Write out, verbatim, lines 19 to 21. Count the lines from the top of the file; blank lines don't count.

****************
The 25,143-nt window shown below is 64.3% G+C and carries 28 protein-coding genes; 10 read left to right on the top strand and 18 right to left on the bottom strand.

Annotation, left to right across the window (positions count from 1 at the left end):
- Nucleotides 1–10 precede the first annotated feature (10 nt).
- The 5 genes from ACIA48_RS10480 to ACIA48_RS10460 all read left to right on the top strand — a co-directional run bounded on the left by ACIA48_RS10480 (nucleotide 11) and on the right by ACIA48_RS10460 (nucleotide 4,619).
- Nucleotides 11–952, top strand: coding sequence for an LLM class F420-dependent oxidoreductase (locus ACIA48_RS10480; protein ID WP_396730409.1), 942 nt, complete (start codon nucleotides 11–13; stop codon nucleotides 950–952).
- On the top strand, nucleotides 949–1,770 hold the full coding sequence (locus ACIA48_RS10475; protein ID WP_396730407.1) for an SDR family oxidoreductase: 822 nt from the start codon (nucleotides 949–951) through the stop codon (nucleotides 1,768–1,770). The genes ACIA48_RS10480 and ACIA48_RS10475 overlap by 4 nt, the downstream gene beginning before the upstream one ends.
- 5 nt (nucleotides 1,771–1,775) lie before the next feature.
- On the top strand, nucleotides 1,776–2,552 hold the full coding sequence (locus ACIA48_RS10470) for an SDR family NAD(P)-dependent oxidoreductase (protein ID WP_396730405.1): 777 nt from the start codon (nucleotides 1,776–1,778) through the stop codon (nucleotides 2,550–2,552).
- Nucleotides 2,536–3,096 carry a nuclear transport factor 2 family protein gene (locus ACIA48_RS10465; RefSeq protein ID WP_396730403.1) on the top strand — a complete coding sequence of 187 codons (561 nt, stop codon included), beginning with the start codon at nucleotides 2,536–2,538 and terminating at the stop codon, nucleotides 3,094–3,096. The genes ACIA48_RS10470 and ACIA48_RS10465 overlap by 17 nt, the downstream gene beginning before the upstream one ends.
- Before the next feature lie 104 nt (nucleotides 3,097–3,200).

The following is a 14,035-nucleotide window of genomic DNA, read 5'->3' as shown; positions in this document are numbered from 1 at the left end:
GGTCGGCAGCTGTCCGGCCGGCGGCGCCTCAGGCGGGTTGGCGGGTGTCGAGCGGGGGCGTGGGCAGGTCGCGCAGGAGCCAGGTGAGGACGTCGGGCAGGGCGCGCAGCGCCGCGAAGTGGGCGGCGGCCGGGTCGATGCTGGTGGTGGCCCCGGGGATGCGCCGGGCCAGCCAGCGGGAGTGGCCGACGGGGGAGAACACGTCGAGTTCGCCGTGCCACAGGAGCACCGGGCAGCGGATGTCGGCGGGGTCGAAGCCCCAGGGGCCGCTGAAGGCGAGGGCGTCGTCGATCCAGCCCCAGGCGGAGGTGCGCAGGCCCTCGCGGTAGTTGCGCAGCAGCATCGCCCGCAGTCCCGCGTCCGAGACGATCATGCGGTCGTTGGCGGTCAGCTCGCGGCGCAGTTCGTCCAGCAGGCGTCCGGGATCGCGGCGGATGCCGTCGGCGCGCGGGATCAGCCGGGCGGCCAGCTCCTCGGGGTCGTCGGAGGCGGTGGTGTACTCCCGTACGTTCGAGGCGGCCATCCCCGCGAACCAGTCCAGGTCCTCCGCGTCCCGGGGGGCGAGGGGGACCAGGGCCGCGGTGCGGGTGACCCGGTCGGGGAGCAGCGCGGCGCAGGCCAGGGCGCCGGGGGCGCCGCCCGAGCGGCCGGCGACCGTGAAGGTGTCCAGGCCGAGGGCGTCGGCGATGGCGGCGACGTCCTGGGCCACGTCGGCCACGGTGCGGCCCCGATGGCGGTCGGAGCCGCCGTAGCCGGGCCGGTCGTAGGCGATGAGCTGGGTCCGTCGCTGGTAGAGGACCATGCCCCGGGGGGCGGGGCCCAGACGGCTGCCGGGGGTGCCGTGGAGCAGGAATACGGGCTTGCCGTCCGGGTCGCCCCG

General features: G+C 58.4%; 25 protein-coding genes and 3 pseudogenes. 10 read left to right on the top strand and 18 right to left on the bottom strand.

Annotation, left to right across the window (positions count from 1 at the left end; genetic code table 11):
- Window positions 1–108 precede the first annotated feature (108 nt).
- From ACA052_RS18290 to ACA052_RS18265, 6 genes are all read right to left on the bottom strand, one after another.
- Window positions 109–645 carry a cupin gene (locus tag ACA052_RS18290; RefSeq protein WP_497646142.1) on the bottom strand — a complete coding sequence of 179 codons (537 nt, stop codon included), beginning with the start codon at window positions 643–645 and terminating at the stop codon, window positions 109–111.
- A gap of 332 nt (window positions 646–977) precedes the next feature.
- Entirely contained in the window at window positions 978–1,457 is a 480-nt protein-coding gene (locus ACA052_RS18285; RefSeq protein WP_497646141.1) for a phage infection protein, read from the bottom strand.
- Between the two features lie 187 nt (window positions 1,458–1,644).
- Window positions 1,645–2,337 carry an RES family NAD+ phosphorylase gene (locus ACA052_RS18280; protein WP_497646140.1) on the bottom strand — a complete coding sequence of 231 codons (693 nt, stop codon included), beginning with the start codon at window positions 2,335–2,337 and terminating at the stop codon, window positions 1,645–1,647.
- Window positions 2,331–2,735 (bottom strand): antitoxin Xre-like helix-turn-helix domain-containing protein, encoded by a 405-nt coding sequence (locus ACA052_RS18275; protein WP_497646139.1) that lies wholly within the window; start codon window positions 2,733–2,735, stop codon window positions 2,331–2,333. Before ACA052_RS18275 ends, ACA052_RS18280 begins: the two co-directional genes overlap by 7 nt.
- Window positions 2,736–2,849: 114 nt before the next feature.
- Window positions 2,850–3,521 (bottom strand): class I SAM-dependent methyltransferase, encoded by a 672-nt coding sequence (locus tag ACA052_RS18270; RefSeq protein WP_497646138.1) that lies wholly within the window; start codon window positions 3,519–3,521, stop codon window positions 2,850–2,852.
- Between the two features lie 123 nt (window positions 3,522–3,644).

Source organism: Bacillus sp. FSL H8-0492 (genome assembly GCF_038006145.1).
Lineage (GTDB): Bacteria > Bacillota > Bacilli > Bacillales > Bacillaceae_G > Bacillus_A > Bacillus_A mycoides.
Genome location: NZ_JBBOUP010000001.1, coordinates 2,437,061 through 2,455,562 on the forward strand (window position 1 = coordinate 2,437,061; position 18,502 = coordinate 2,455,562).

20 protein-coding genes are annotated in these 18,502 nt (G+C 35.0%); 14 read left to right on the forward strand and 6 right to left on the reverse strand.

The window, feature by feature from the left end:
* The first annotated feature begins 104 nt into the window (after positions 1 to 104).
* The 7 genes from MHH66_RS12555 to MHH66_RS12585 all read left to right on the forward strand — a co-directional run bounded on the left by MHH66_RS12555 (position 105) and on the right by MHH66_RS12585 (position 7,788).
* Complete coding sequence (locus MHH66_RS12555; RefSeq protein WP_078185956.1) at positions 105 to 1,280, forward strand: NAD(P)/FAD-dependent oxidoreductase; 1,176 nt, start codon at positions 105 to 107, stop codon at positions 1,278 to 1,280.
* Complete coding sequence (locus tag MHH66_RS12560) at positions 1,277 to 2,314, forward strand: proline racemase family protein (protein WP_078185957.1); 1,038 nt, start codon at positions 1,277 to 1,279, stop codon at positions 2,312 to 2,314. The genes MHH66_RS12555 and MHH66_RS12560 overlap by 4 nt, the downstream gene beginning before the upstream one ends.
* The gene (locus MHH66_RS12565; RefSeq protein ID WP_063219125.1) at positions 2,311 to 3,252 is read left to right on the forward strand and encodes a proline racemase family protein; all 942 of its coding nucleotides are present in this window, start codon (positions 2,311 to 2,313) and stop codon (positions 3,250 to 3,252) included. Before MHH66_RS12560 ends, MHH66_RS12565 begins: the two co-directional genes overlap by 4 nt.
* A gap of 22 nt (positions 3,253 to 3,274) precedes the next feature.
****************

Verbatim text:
- Entirely contained in the window at window positions 978–1,457 is a 480-nt protein-coding gene (locus ACA052_RS18285; RefSeq protein WP_497646141.1) for a phage infection protein, read from the bottom strand.
- Between the two features lie 187 nt (window positions 1,458–1,644).
- Window positions 1,645–2,337 carry an RES family NAD+ phosphorylase gene (locus ACA052_RS18280; protein WP_497646140.1) on the bottom strand — a complete coding sequence of 231 codons (693 nt, stop codon included), beginning with the start codon at window positions 2,335–2,337 and terminating at the stop codon, window positions 1,645–1,647.